An Industry Gone Wild on HRM Technology Deployment: HR luminary, Naomi Bloom, is on top form as she gives us a breakdown of the evolution of the Human Resources Management (HRM) software market over the past 4 decades, and discusses the influence of how IT and Business Process Outsourcing has given companies access to delivery models and scarce talent to run HR technology platforms. However, she doubts today’s HRM software vendors will achieve the Holy Grail of a true one-to-many model with SaaS, as they cannot create the "embedded intelligence across HRM processes" and has faith in HR BPO as the preferred deployment and payment model. Well worth a read.
The NASSCOM 2008 Diaries: More Fog on the Windshield: AMR Research’s Chief Research Officer, Bruce Richardson, on his experiences and takeaways from the recent NASSCOM event in India.
Renewal Strategies for ITO Relationships: TPI’s thought-provoker Peter Allen is on the money discussing options enterprises have when they enter into renewal discussions with their ITO provider. "Incumbent providers should not be retained on the basis of predecessor agreements. A review of the current market conditions – meaning pricing, contract terms, and scope of services – is essential. We’ve observed that some clients can become complacent and trapped by the perception that the transfer of responsibility and institutional knowledge between IT service providers, or repatriation, becomes costly…..The pricing of the existing contract should be compared to the prevailing market for like services in order to gauge the range of anticipated future pricing" I appreciate Peter’s efforts to discuss some of these options for enterprises today so openly on his blog. My view is that enterprises today need to use renegotiation as a great opportunity to get more value (process and technology) from their provider. More on this to follow…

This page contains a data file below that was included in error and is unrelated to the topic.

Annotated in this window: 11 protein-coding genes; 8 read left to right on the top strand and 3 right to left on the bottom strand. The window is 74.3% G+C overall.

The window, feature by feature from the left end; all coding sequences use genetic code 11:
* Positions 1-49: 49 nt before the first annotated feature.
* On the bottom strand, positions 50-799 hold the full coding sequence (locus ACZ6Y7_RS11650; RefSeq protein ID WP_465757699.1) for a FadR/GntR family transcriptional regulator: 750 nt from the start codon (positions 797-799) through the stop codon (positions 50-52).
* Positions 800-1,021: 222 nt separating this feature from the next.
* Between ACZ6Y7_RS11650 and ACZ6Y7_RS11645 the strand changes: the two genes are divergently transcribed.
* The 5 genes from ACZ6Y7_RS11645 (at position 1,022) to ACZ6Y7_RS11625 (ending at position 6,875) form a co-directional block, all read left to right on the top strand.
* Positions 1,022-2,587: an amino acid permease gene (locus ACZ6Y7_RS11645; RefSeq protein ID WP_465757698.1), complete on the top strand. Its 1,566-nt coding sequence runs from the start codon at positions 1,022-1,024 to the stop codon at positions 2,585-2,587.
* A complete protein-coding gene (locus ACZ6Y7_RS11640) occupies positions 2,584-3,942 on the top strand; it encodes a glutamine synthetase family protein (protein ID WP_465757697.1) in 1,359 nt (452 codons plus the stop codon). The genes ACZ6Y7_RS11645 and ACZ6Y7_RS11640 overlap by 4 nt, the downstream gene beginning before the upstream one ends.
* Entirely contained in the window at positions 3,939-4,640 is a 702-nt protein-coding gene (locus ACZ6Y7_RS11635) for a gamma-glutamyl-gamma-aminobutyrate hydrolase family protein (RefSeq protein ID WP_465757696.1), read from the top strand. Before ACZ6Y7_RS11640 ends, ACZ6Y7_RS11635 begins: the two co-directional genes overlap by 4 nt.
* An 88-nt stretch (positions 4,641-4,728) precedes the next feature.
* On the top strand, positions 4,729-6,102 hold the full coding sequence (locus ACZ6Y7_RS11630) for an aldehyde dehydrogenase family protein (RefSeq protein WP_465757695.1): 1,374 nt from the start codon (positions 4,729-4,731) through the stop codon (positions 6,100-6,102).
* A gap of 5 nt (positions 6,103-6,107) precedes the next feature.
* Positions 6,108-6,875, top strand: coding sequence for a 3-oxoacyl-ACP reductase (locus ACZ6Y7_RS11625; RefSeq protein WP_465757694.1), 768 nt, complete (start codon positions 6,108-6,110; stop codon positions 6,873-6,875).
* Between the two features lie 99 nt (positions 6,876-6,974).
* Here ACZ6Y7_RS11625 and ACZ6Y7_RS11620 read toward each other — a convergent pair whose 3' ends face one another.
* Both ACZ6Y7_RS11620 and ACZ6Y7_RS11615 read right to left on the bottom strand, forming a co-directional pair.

Mexico Sourcing: That Margarita Never Looked Better: Jason Busch on Mexico’s attractiveness as a manufacturing sourcing location for US businesses. "When it comes to the dollars and sense of importing manufactured parts and goods into the US on a total cost basis, the benefits that Mexico presents more than outweigh the risks." Interesting discussion… builds on what we discussed here.
You’re Not Consultants Anymore: Brian Sommer on why consultants have become "order fulfillment specialists". "People love to call themselves consultants even when all they do is show up at the same outsourcing data center and do the same task every single day. Likewise, you are not a consultant if you routinely install the same software package using the same methodology that is sold through a menu of pricing options from which a customer selects. No, you’re not a consultant."